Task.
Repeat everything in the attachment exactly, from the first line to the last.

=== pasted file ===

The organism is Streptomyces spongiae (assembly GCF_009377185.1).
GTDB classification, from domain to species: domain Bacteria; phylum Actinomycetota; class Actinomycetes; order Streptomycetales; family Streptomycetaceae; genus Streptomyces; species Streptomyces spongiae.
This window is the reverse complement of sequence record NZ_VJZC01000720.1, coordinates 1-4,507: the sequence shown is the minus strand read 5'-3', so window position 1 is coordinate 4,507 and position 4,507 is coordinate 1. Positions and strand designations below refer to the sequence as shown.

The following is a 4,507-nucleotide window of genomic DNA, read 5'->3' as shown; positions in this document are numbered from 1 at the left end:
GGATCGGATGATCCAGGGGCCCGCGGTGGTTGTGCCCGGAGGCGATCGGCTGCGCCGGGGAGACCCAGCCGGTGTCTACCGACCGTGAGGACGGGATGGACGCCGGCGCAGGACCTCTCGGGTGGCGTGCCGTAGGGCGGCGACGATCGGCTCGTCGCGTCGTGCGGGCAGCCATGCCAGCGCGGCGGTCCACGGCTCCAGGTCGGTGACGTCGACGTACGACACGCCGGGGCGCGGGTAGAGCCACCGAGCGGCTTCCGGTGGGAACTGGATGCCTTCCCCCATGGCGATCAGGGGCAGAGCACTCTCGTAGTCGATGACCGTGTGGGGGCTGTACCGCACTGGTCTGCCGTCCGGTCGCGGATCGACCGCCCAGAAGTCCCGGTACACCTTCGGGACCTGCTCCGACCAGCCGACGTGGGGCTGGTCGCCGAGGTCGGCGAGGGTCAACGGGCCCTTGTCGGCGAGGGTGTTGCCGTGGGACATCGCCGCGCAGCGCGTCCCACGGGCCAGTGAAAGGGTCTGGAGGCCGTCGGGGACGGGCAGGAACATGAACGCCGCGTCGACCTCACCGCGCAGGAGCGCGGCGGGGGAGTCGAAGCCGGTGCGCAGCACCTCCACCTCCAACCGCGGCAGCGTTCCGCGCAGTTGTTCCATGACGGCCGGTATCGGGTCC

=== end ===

The organism is Streptomyces spongiae (assembly GCF_009377185.1).
GTDB classification, from domain to species: domain Bacteria; phylum Actinomycetota; class Actinomycetes; order Streptomycetales; family Streptomycetaceae; genus Streptomyces; species Streptomyces spongiae.
This window is the reverse complement of sequence record NZ_VJZC01000720.1, coordinates 1-4,507: the sequence shown is the minus strand read 5'-3', so window position 1 is coordinate 4,507 and position 4,507 is coordinate 1. Positions and strand designations below refer to the sequence as shown.

The following is a 4,507-nucleotide window of genomic DNA, read 5'->3' as shown; positions in this document are numbered from 1 at the left end:
GGATCGGATGATCCAGGGGCCCGCGGTGGTTGTGCCCGGAGGCGATCGGCTGCGCCGGGGAGACCCAGCCGGTGTCTACCGACCGTGAGGACGGGATGGACGCCGGCGCAGGACCTCTCGGGTGGCGTGCCGTAGGGCGGCGACGATCGGCTCGTCGCGTCGTGCGGGCAGCCATGCCAGCGCGGCGGTCCACGGCTCCAGGTCGGTGACGTCGACGTACGACACGCCGGGGCGCGGGTAGAGCCACCGAGCGGCTTCCGGTGGGAACTGGATGCCTTCCCCCATGGCGATCAGGGGCAGAGCACTCTCGTAGTCGATGACCGTGTGGGGGCTGTACCGCACTGGTCTGCCGTCCGGTCGCGGATCGACCGCCCAGAAGTCCCGGTACACCTTCGGGACCTGCTCCGACCAGCCGACGTGGGGCTGGTCGCCGAGGTCGGCGAGGGTCAACGGGCCCTTGTCGGCGAGGGTGTTGCCGTGGGACATCGCCGCGCAGCGCGTCCCACGGGCCAGTGAAAGGGTCTGGAGGCCGTCGGGGACGGGCAGGAACATGAACGCCGCGTCGACCTCACCGCGCAGGAGCGCGGCGGGGGAGTCGAAGCCGGTGCGCAGCACCTCCACCTCCAACCGCGGCAGCGTTCCGCGCAGTTGTTCCATGACGGCCGGTATCGGGTCC